CRF (Conditional Random Fields) has been a popular supervised learning method before deep learning occurred, and still, it is a easy-to-use and robust machine learning algorithm. We recently used this algorithm to do NER (name entity recognition), and here is a brief summary of using CRF in Python.
Among CRF toolkits, CRF++ and CRFsuite are the most popular choices. However, CRFsuite is more robust and faster-to-train. We were told that CRF++ needs the features to be set in files, but CRFsuite can calculate features in the training. Therefore, we chose CRFsuite as the framework.
Several Python libraries provide support to CRFsuite, including python-crfsuite and sklearn-crfsuite. We chose the later one due to its comprehensive tutorial.
The sklearn-crfsuite’s tutorial can be found at github. It is easy to follow; nevertheless, the code quality cannot match production code quality, so we made a number of modifications.
Note, it does not support pandas DataFrame format as feature format.
In the sklearn-crfsuite, it puts all features in a function, which is very difficult to config in the test environment.
To fix this problem, we split it into several individual functions.
We use function load_yaml_conf to read the feature configuration from a yaml file;
we use function feature_selector to convert the configuration to the feature dictionary.
Here is a sample yaml configuration file. ‘current’ and ‘previous’ are conf_switches.
Then we use another function to calculate the current token its neighbour’s features, which are the most important parts of CRF:
In this way, users can easily change the feature set in the configuration without changing the script.
Adding extra features
One trick to boost the performance of CRF is to add extra feature dictionaries.
Say, if we want to label POS tags by using CRF, we can add an noun suffix dictionary, for example, ‘tion’ is a typical noun suffix. Therefore, we use several functions to add features from external dictionaries. In this way, we can add features in the calculation instead of inputing all features from files. This is the most noticeable difference between CRFsuite and CRF++.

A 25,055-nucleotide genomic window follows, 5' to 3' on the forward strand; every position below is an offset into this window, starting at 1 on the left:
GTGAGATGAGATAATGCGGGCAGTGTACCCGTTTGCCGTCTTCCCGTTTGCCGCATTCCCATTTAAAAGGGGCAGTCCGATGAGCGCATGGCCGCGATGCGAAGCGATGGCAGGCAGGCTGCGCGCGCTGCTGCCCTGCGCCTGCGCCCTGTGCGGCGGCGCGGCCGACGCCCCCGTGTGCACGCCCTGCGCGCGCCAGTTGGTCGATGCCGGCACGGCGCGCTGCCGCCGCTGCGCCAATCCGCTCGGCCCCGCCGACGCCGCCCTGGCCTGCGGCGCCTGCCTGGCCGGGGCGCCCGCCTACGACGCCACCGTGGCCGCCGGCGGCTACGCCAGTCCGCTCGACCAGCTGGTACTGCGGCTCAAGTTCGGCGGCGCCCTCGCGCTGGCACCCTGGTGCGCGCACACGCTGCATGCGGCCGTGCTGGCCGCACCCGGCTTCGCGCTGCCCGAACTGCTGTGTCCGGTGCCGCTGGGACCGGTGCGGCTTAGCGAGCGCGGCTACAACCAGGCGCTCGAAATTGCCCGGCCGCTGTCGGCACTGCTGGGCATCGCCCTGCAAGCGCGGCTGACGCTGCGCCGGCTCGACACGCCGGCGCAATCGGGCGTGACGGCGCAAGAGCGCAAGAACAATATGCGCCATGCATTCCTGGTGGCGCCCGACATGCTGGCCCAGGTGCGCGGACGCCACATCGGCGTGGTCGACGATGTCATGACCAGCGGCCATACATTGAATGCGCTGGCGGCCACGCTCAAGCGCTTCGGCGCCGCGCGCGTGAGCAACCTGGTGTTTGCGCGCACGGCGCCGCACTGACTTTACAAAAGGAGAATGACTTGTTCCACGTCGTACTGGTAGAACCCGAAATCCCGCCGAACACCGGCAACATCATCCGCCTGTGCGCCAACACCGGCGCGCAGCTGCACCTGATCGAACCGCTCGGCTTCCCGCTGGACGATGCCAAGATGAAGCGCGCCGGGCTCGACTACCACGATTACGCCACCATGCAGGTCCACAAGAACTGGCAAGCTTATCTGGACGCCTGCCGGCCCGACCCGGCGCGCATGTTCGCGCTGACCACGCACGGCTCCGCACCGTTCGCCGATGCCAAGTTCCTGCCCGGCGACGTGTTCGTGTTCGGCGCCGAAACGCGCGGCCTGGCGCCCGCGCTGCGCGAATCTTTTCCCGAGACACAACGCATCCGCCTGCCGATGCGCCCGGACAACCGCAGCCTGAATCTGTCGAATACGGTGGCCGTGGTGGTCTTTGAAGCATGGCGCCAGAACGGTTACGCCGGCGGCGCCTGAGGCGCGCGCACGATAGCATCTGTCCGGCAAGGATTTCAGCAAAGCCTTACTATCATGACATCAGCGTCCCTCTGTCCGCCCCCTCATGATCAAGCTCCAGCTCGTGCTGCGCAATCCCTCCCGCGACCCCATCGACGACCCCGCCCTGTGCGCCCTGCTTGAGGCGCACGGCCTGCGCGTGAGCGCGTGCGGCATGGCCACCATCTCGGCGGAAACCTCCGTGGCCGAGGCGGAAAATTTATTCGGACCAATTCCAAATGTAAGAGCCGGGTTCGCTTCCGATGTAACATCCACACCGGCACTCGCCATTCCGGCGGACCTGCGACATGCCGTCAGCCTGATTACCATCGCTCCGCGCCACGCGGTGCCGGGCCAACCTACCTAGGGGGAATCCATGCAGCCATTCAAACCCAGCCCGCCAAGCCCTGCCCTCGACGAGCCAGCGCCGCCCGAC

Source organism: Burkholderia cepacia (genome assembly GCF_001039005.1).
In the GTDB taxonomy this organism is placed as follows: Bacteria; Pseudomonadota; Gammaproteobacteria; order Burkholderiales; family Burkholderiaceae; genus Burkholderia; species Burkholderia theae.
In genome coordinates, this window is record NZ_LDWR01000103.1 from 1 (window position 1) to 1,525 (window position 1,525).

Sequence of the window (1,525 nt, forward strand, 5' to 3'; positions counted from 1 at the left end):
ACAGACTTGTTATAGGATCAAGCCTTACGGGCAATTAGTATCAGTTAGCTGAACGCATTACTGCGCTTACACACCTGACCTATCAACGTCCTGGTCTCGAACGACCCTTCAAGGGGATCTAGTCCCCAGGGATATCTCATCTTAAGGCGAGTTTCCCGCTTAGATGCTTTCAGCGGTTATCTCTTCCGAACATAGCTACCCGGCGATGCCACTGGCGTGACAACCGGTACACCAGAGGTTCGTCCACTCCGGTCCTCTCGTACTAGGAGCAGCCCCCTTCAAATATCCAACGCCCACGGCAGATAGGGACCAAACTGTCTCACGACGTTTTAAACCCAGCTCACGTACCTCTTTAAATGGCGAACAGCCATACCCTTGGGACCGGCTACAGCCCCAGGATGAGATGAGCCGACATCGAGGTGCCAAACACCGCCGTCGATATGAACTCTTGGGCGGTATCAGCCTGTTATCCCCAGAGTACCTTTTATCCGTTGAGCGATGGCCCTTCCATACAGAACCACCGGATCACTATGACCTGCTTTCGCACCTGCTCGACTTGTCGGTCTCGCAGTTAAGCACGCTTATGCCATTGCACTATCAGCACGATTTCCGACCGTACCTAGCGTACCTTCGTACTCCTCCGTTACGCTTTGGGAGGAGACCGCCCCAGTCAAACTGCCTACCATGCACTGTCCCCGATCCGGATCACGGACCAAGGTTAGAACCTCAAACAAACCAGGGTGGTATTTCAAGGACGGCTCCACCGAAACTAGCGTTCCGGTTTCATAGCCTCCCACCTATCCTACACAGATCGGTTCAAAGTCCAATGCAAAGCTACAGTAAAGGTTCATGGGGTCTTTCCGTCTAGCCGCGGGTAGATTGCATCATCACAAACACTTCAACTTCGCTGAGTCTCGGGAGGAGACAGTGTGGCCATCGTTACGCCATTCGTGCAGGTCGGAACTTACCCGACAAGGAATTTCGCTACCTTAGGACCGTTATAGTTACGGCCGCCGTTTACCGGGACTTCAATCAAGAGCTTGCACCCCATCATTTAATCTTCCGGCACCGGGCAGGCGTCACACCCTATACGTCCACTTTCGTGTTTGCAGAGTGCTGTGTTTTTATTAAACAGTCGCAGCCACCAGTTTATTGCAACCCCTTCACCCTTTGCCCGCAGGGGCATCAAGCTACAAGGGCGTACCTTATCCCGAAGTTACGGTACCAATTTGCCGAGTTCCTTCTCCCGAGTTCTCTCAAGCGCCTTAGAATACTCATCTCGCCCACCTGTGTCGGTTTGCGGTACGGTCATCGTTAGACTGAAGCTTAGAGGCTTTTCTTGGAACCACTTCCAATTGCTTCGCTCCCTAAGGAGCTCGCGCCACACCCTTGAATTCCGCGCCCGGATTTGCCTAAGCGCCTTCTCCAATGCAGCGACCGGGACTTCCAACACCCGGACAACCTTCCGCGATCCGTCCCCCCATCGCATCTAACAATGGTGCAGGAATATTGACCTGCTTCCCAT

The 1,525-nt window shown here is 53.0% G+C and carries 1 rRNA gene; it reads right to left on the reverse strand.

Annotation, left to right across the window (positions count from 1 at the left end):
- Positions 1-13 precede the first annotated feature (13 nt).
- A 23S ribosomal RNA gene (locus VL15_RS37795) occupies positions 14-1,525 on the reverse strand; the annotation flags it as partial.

Function add_one_features_list adds features from a list file, and function add_one_features_dict adds features from a key-value-pair file.
Please notice, both above functions use a special case of list/dict comprehension. Usually, we can only put if in a list/dict comprehension, but here, we add if..., else... condition in them. The order of this syntax is different from a comprehension only with an if condiction.
With these two function, we can easily add multiple external features at once.
Feeding data to CRF trainer
The next step is to feed text data with added features to the CRF trainer. Because each token is converted to dictionary, and each sentence is converted to a list, so a piece of text is therefore converted to a nested list with nested lists of dictionaries. In this case, we need to convert them respectively.
The first function below extracts features of each token, while the second one extracts labels of each token.
Setting parameters of CRF algorithm
CRF is an umbrella term for a family of algorithms. For the NER task, which is basically a sequence prediction task, the chain CRF is more suitable. Therefore we need set the specific CRF algorithm in CRFsuite. Here, we choose lbfgs CRF (Limited-memory Broyden-Fletcher-Goldfarb-Shanno), and sklearn-crfsuite will take care of the rest.
Testing CRF result
To calculate F1 score of the CRF training, we can use function metrics.flat_f1_score from sklearn.
The above code is to evaluate the classification result at word level; however, to evaluate a sequence-labelling task, we need a more comprehensive method to evaluate at the sequence level. For example, when we have a NER task, we would like to understand how many entity sequences are accurately annotated. Therefore, we created a function to achieve this goal.
sklearn-crfsuite is a very easy-to-use package for applying CRF algorithms, and this post summarizes some key steps of using it in a NER task.